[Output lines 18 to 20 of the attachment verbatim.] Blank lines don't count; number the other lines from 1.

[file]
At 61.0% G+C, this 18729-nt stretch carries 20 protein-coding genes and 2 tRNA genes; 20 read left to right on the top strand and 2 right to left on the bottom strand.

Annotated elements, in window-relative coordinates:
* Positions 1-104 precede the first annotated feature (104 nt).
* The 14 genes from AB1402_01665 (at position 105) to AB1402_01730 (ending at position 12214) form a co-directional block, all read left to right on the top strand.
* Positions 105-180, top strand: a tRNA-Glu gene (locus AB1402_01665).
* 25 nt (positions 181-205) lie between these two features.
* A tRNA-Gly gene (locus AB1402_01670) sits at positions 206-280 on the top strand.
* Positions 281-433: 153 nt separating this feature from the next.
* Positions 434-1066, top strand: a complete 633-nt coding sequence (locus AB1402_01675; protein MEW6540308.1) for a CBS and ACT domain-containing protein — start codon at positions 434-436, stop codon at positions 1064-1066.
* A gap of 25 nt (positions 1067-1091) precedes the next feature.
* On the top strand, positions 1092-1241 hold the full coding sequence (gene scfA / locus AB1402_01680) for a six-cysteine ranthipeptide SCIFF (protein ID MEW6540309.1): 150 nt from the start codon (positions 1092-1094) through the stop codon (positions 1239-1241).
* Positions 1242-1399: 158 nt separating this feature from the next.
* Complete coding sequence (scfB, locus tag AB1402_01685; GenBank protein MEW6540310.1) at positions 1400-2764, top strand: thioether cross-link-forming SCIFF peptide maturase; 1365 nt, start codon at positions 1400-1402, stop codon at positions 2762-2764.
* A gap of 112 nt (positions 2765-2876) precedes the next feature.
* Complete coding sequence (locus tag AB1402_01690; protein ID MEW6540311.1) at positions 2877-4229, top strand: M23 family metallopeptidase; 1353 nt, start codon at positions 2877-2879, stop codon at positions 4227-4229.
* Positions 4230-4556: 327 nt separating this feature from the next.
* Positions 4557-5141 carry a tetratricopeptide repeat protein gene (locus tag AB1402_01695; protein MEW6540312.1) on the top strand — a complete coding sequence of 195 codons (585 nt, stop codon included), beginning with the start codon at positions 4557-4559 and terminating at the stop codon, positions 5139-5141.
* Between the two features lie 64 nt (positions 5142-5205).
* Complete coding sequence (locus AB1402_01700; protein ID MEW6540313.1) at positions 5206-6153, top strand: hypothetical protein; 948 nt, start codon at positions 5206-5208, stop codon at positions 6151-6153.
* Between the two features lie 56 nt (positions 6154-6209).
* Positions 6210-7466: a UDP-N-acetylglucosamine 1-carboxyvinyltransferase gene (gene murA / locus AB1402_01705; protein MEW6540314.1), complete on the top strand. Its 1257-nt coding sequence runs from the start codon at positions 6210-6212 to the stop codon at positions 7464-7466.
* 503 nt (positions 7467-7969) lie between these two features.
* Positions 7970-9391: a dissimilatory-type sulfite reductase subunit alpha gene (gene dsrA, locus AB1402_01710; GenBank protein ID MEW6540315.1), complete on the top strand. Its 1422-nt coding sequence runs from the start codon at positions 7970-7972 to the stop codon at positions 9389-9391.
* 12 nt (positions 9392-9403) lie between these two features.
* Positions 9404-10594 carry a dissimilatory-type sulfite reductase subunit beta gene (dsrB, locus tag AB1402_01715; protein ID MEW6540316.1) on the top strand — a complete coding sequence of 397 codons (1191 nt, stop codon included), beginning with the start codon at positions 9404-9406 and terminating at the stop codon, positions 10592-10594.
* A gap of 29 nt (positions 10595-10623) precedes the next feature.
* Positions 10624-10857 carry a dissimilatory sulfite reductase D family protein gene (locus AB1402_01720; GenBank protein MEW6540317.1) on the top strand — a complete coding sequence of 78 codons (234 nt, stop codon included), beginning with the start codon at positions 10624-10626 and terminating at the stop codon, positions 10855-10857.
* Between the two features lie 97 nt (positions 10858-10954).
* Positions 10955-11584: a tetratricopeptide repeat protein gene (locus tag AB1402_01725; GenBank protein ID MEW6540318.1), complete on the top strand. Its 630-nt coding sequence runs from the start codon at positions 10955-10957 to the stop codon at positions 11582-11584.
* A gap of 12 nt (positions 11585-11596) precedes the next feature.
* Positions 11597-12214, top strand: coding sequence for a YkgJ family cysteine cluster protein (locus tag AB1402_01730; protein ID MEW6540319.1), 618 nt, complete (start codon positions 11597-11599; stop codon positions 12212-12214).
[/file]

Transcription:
* Between the two features lie 64 nt (positions 5142-5205).
* Complete coding sequence (locus AB1402_01700; protein ID MEW6540313.1) at positions 5206-6153, top strand: hypothetical protein; 948 nt, start codon at positions 5206-5208, stop codon at positions 6151-6153.
* Between the two features lie 56 nt (positions 6154-6209).